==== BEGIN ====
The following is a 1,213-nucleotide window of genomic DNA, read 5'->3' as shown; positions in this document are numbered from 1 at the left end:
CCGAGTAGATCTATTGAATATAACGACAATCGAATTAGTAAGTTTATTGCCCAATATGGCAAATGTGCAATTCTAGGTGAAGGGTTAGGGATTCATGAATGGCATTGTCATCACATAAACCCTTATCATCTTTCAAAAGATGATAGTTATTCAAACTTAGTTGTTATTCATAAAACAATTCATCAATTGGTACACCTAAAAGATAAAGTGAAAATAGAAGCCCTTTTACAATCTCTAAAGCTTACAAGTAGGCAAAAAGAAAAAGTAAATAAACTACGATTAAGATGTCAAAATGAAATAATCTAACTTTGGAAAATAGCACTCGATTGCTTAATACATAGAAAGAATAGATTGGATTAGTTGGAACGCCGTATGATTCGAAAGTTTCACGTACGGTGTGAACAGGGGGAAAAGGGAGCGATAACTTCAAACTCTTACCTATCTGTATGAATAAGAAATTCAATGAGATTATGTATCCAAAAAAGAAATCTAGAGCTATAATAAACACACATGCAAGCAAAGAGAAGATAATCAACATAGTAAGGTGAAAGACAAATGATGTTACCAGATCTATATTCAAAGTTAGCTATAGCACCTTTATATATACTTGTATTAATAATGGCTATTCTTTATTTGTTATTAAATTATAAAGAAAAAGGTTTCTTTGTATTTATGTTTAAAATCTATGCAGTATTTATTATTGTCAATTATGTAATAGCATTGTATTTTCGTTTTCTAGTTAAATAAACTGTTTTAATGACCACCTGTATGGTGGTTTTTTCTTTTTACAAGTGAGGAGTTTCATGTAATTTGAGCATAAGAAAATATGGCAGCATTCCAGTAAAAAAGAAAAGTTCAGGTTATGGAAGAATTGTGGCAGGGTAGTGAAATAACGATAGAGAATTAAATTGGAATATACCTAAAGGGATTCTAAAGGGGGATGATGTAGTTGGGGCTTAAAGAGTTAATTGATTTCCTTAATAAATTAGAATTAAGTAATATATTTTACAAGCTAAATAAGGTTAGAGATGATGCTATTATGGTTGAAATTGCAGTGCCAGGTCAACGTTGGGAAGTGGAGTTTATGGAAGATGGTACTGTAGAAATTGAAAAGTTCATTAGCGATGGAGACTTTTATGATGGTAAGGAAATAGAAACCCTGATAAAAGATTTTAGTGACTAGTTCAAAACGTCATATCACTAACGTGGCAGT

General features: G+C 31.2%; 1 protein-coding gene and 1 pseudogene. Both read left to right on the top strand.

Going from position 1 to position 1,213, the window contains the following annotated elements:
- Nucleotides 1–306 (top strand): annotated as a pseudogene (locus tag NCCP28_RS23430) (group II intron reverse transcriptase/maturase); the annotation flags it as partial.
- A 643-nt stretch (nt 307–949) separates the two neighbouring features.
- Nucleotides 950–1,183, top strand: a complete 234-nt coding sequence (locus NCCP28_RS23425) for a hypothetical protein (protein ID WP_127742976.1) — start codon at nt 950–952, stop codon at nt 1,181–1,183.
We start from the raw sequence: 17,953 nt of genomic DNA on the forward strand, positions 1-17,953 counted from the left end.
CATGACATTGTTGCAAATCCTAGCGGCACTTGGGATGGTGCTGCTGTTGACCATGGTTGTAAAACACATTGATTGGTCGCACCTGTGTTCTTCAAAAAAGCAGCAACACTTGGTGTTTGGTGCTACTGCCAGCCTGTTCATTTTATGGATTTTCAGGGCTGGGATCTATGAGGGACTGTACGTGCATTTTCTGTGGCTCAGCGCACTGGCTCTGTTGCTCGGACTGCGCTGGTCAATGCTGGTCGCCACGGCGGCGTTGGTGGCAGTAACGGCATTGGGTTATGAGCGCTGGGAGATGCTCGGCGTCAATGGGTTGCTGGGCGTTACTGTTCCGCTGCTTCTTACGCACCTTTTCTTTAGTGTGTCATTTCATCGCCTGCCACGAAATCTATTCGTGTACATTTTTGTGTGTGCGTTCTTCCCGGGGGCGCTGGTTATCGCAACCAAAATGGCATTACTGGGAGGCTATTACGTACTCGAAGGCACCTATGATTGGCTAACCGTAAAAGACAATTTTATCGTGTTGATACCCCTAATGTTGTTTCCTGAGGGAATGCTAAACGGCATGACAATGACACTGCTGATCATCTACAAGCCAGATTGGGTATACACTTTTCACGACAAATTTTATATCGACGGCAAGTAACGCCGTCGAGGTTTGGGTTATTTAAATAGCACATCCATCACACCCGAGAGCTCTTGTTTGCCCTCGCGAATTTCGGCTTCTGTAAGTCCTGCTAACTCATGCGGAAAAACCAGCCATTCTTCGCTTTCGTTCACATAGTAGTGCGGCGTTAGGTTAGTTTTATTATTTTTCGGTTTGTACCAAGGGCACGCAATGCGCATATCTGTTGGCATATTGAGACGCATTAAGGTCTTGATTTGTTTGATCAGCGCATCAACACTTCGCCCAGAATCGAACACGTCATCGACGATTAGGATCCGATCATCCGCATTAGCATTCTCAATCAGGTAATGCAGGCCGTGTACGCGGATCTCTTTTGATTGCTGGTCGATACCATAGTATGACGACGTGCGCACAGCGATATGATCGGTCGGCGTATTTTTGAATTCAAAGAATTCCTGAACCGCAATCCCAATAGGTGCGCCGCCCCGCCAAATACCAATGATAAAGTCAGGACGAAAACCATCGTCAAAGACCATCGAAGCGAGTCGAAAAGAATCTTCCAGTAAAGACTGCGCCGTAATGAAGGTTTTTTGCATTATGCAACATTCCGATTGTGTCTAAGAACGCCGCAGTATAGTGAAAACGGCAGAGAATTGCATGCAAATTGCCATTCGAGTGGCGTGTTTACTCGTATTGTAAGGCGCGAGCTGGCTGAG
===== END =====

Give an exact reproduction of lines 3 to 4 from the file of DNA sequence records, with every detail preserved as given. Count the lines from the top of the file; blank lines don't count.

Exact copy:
General features: G+C 31.2%; 1 protein-coding gene and 1 pseudogene. Both read left to right on the top strand.

Going from position 1 to position 1,213, the window contains the following annotated elements: